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Prostatic acid phosphatase (PAP)

Definition

The PAP test is a blood test that measures prostatic acid phosphatase (an enzyme found in men, primarilyin the prostate gland and semen) to determine the health of the prostate gland. Prostate dysfunction results in the release of PAP into the blood.

Alternative Names

Prostatic acid phosphatase test; Serum acid phosphatase; Male PAP test

How the Test is Performed

Blood is drawn from a vein, usually from the inside of the elbow or the back of the hand. The puncture site is cleaned with antiseptic, and an elastic band or blood pressure cuff is placed around the upper arm. This causes veins below the band to swell with blood.

A needle is inserted into the vein, and the blood is collected in an air-tight vial or a syringe. During the procedure, the band is removed to restore circulation. Once the blood has been collected, the needle is removed, and the puncture site is covered to stop any bleeding.

How to Prepare for the Test

This test usually does not require special preparation. As with any blood test, the health care provider may limit certain foods or medications shortly before the test to assure an accurate sample.

Drugs that can interfere with PAP measurements include fluorides, oxalates, clofibrate, and alcohol

How the Test Will Feel

When the needle is inserted to draw blood, some people feel moderate pain, while others feel only a prick or stinging sensation. Afterward, there may be some throbbing in the area.

Why the Test is Performed

This test is most often performed to determine whether you have prostate cancer, an abnormality of the prostate gland, or to follow the response of prostate cancer to treatment.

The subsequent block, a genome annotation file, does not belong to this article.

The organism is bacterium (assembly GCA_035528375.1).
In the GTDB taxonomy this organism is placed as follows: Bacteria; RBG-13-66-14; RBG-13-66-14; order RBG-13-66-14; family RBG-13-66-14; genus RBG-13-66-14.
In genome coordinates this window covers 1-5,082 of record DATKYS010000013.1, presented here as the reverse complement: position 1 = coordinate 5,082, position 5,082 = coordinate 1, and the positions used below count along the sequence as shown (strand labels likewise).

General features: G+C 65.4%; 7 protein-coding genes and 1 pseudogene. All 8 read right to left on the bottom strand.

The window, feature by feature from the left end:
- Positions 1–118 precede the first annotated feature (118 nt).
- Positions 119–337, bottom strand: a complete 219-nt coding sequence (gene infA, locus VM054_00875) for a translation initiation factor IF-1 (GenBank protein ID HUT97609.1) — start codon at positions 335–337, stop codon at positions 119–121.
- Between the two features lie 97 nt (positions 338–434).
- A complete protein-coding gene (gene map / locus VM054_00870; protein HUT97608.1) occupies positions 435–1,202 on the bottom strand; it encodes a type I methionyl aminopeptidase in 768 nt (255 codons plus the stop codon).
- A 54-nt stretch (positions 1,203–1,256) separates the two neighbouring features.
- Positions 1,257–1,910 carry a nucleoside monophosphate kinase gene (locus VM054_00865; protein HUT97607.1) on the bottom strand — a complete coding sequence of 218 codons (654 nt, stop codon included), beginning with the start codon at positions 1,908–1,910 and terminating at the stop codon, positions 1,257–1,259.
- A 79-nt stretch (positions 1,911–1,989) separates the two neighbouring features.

This test is no longer used routinely. The availability of the more sensitive and specific PSA assay has largely replaced the PAP test's clinical use.

Normal Results

Normal values vary from laboratory to laboratory. Please contact your laboratory or consult your health care provider for normal values.

What Abnormal Results Mean

Abnormal PAP values can be obtained for many reasons. The most common reasons for abnormal PAP values include, but are not limited to:

Risks

  • Excessive bleeding
  • Fainting or feeling lightheaded
  • Hematoma (blood accumulating under the skin)
  • Infection (a slight risk any time the skin is broken)
  • Multiple punctures to locate veins

Considerations

Prostate cancer that is located only in the prostate gland may not produce high enough levels to indicate a problem. If your PAP test is normal it does not eliminate the possibility that you have prostate cancer.

Veins and arteries vary in size from one patient to another and from one side of the body to the other. Obtaining a blood sample from some people may be more difficult than from others.


Review Date: 6/6/2005
Reviewed By: David R. Knowles, M.D., Scottsdale Urologic Surgeons, Scottsdale, AZ. Review provided by VeriMed Healthcare Network.
The information provided herein should not be used during any medical emergency or for the diagnosis or treatment of any medical condition. A licensed medical professional should be consulted for diagnosis and treatment of any and all medical conditions. Call 911 for all medical emergencies. Links to other sites are provided for information only -- they do not constitute endorsements of those other sites. 1997- A.D.A.M., Inc. Any duplication or distribution of the information contained herein is strictly prohibited.
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